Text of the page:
Notes on...

The lost art of letterheads

16 July 2022

9:00 AM

16 July 2022

9:00 AM

One of the pleasures of the letters from unhappy ministers to the Prime Minister last week (though not, presumably, for the recipient) was the assortment of letterheads from Whitehall departments we saw in the papers. One was from Nadhim Zahawi, on HM Treasury writing paper. It’s a fair bet that most of Mr Z’s communication these days is by email or text or WhatsApp. Yet when it came to calling for Boris Johnson to resign, nothing would do but a letter with the Treasury insignia to indicate that the writer was staying where he was.

There are so few opportunities nowadays to show off a letterhead that they have become a special medium. In a charity shop the other day I bought up some blank correspondence cards from a gentleman called Sir John Cecil-Williams of Hampstead Heath, simply for the pleasure of the formal type and layout. You had the title and name, so even if the sender signed himself just ‘John’, you would know who it was – useful for those with rubbish signatures. Once this was how the better-off communicated; the working classes did so by normal postcard. Given that the recipient would receive the card on the day of posting, it was fabulously efficient.


Naturally, I consulted Dear Mary on this. She observed that ‘almost all communications now are by email and so today you need a letterhead mainly because you are self-important or aware that what you have to say might need to be kept for posterity’. That’s Zahawi, then. The more expensive letterheads are embossed, so you have the sensual pleasure of running your fingers over the raised lettering. A letter or correspondence card with letterheads gives a sense of formality that has become quite thrilling. A letter from someone in parliament is good simply because it’s on paper headed ‘House of Commons’ or ‘Lords’, with a portcullis.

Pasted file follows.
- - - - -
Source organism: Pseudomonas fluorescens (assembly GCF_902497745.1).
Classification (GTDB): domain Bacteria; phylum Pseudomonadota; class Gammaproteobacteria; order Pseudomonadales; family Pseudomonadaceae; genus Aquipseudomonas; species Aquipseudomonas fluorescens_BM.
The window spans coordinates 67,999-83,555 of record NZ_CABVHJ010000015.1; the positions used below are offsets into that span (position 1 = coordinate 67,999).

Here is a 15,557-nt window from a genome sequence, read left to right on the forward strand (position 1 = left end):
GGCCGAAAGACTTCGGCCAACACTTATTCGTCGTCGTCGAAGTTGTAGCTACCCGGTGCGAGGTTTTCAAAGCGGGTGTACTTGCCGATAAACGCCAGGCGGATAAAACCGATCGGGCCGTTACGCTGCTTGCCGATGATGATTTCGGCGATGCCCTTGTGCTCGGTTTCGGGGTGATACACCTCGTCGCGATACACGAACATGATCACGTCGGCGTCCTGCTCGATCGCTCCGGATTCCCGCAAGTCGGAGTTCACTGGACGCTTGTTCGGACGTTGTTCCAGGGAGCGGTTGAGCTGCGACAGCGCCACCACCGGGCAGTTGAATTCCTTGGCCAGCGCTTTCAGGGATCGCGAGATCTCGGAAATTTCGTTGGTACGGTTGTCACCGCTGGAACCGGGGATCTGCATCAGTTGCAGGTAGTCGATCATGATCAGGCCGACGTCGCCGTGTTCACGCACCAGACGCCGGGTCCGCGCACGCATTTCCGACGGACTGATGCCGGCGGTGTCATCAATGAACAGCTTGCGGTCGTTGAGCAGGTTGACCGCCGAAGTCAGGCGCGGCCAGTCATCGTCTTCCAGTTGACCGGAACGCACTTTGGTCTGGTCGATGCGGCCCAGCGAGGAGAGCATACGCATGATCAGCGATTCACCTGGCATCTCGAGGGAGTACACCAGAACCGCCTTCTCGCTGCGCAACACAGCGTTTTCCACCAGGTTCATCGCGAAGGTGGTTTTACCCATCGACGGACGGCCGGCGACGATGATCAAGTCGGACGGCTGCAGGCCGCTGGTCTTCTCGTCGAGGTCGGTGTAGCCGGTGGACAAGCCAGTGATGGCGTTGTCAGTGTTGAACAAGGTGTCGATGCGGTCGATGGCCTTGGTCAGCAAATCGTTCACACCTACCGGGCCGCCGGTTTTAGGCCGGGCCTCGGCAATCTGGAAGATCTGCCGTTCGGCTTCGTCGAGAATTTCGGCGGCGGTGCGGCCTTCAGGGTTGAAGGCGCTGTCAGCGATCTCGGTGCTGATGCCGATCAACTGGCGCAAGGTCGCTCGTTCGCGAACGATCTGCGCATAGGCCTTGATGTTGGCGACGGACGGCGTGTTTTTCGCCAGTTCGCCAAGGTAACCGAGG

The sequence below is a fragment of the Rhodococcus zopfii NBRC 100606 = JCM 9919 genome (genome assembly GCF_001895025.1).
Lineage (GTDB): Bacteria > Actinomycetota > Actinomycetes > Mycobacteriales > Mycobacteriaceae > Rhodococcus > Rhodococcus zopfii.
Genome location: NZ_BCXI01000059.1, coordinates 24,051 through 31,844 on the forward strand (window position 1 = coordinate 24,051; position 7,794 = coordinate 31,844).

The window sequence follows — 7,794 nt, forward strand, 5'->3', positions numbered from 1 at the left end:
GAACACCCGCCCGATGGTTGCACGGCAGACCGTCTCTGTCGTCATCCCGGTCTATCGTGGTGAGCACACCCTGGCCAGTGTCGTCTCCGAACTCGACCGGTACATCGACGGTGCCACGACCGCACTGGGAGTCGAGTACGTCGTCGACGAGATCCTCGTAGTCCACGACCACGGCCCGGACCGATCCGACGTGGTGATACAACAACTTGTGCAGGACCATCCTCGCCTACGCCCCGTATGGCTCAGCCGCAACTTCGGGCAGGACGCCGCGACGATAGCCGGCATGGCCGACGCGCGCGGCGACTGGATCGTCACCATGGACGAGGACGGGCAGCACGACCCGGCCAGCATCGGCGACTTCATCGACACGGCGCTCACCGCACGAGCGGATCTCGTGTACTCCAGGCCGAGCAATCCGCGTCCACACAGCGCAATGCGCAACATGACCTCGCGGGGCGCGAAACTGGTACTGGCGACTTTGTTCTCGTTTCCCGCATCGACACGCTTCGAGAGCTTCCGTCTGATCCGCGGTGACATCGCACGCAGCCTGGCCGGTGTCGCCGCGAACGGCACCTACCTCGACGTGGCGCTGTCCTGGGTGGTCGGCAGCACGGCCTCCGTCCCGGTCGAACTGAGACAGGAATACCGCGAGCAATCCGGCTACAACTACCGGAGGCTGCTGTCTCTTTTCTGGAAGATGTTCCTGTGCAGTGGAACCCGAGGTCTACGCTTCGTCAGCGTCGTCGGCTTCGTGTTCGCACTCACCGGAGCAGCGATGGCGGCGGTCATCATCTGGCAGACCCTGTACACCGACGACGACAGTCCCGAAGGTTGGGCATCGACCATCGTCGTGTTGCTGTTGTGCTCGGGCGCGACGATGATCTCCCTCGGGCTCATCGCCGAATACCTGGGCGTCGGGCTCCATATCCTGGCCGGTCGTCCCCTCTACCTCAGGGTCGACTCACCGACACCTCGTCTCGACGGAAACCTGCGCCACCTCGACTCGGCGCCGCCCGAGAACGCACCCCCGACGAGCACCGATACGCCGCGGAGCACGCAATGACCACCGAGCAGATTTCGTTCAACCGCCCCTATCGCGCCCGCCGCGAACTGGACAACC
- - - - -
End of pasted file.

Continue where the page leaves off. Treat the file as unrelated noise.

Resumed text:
The other place where letterheads are still in use is gentlemen’s clubs. Left to myself in the Athenaeum the other day, I had the double treat of writing on headed paper with a wonky dip-pen and ink, which instantly raises your game when it comes to handwriting.

My mother took a dim view of that sort of thing; using someone else’s headed paper was, she thought, impersonation, though she wasn’t above it herself. Once she worked as a secretary for the Lord Chancellor’s Department and, to cut a long story short, my illegitimate father was having trouble getting proof of his birth from his natural grandfather, the postmaster in the village of Ballycanew. My mother sent him a letter using the Lord Chancellor’s writing paper asking him to co-operate sharpish, and you wouldn’t believe how quickly he did.

Mary observes that 30 years ago, you’d get your writing paper from Smythson, but today a personalised correspondence kit there starts at £195, so it really does denote status. The other problem is that young people don’t know how to write letters and address envelopes. I had to train my teenage children how to lay out the address with room for a stamp, something the nuns did for me when I was six. A lost medium, then. Tragic, really.

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